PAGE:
Depending on your DIYer mentality, the time to choose your deck’s wood stain could make you feel a combination of kid-in-the-candy-store giddy or just plain overwhelmed by the wealth of choices. Do you go transparent or semi-transparent? Sealer or sans-sealer? Water-based, oil-based or hybrid?
Step One: is this a brand-new deck or has it been previously stained? Brand-new decks in excellent condition often look great with transparent oil-based stains that let the beauty of the wood’s natural grain show through, preferably with moisture, mildew and wood rot protection from a stubborn oil-based sealer. You could go with a transparent stain here and still get a good look, but it won’t last nearly as long.
Suppose your deck has been stained at least once before – was it stained with a water-based stain or an oil-based? Remember, the two do not mix at all. Try it, and the stain likely won’t adhere or dry properly and probably be more likely to peel after an extra-tacky few days. Weathered decks a few years old that are showing their age deserve a solid oil or acrylic stain with plenty of pigmentation to cover up the imperfections, as well as provide extra damage protection. Look to the transparency level for a guide as to the stain’s expected longevity; true, a transparent stain is a showcase for the wood-grain, but the sun protection is minimal at best compared to the moderate protection of a semi-transparent that’s halfway between a transparent and solid product.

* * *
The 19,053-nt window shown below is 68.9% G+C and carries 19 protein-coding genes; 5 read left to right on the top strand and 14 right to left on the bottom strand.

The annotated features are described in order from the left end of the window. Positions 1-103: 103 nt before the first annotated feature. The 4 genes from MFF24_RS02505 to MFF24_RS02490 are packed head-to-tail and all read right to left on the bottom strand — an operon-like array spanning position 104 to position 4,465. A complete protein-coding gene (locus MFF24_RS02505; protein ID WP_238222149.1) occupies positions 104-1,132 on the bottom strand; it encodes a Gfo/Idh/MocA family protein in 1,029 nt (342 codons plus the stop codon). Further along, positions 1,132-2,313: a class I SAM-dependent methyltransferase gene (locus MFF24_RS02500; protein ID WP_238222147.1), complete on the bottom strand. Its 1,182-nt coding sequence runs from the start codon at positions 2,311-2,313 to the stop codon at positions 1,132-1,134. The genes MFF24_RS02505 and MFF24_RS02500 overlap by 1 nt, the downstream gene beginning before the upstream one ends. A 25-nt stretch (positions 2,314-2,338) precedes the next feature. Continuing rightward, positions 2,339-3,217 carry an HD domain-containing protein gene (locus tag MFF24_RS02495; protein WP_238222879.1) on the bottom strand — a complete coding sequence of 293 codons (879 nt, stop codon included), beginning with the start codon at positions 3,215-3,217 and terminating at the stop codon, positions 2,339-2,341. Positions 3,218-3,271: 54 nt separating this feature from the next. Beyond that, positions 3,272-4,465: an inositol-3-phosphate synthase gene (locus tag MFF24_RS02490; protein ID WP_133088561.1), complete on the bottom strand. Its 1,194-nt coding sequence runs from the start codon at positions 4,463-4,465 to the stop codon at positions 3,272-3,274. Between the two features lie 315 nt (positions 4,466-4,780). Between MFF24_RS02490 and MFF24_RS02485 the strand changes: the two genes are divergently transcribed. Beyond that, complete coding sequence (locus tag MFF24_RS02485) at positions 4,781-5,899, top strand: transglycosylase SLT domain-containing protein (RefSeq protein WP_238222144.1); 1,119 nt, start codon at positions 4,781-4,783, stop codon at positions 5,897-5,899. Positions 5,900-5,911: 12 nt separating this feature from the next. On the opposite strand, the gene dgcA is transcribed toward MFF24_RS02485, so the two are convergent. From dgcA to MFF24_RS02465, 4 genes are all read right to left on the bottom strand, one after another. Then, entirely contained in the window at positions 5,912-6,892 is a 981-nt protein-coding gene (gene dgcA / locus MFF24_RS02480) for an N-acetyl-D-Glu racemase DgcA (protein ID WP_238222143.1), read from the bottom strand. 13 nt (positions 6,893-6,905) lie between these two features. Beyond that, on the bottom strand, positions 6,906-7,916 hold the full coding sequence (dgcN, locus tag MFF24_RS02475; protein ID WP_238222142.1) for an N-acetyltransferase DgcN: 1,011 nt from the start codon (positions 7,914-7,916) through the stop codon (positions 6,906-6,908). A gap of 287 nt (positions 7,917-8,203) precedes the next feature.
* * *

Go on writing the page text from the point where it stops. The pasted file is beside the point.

Think of it like sunscreen. Consider how much sun exposure your deck gets per day, not to mention other elements. How much yearly maintenance can you stand to protect your investment?
Next, it’s time to think about color. Deliberate this in terms of your deck’s age in three distinct “phases”, with color-matching rules that can be artfully bent or broken, IF you know what you’re doing….
Older Deck – Speaking of “maturity”, decks require some fortification after about 10 years of age. They’ve taken some beatings between foot traffic, the elements, age, pests and possibly mold, mildew or rot. The wood will be starting to really show its imperfections, making this a time for a highly protective heavier stain. Older decks often look fantastic with more distinguished rich, deep “solid stain” coats that hide wear and seal cracks. This is where color matters most, as the stain will go on like paint and maximize the protective sealant buying the structure some time.